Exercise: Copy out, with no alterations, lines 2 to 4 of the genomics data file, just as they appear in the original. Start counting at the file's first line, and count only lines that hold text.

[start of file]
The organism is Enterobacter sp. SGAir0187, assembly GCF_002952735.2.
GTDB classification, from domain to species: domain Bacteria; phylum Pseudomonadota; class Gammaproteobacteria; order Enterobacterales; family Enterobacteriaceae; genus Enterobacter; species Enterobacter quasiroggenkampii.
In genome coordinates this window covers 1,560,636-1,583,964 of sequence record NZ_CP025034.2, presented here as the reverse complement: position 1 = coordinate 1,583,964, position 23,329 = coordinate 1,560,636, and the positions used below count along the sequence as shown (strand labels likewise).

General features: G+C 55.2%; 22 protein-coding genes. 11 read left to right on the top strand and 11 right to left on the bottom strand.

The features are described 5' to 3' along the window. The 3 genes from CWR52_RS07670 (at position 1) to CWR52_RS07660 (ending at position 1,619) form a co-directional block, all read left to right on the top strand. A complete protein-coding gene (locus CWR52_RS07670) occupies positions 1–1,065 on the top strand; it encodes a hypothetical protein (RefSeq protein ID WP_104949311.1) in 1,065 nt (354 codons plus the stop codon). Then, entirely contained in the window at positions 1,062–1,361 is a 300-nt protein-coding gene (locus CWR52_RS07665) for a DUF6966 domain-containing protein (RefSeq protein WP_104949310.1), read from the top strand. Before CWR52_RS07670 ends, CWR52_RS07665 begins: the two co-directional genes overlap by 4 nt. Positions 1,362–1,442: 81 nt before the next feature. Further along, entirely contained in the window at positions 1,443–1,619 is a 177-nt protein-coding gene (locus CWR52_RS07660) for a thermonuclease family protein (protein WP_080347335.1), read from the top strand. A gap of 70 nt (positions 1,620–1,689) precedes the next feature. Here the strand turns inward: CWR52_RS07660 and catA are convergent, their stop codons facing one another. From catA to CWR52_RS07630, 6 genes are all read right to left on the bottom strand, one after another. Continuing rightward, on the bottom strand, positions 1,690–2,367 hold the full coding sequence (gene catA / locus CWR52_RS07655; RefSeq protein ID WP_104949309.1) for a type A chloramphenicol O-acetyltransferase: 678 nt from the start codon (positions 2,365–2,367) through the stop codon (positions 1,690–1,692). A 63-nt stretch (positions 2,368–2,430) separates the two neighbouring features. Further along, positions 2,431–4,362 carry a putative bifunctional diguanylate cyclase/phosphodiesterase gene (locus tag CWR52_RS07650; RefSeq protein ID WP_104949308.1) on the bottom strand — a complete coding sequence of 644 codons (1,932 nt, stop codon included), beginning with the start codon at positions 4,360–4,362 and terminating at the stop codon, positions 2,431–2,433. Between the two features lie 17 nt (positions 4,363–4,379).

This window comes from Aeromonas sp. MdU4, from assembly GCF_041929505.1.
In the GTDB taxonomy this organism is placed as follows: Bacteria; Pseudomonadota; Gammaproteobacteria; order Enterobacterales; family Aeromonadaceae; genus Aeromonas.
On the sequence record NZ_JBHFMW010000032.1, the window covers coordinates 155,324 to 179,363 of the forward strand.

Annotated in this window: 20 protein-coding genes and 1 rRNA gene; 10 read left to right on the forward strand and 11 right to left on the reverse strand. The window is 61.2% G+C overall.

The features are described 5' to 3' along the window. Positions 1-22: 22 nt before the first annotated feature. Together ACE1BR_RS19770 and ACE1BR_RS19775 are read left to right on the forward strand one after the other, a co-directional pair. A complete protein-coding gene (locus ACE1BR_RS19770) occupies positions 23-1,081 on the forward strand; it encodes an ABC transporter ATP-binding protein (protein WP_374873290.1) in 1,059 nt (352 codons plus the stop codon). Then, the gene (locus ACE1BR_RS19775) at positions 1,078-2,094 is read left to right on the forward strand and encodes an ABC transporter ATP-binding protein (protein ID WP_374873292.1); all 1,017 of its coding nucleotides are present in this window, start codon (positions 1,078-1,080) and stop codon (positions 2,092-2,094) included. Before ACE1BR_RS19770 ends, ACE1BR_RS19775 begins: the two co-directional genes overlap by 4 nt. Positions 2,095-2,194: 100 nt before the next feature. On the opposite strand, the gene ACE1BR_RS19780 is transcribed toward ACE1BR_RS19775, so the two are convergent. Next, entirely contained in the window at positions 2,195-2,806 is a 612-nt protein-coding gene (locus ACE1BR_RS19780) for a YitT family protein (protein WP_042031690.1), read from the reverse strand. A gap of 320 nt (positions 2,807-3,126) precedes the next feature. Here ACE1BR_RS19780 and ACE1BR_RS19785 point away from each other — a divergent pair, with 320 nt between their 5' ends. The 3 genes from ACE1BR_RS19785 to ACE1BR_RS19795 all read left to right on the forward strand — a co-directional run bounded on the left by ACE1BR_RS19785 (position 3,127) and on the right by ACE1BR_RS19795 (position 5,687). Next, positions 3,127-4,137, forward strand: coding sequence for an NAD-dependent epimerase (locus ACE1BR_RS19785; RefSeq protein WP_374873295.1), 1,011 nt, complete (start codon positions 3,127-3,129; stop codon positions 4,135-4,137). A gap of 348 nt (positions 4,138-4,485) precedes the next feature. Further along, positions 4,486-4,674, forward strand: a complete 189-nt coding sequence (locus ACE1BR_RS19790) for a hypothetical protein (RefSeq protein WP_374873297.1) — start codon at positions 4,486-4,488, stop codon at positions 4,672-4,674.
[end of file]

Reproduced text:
GTDB classification, from domain to species: domain Bacteria; phylum Pseudomonadota; class Gammaproteobacteria; order Enterobacterales; family Enterobacteriaceae; genus Enterobacter; species Enterobacter quasiroggenkampii.
In genome coordinates this window covers 1,560,636-1,583,964 of sequence record NZ_CP025034.2, presented here as the reverse complement: position 1 = coordinate 1,583,964, position 23,329 = coordinate 1,560,636, and the positions used below count along the sequence as shown (strand labels likewise).

General features: G+C 55.2%; 22 protein-coding genes. 11 read left to right on the top strand and 11 right to left on the bottom strand.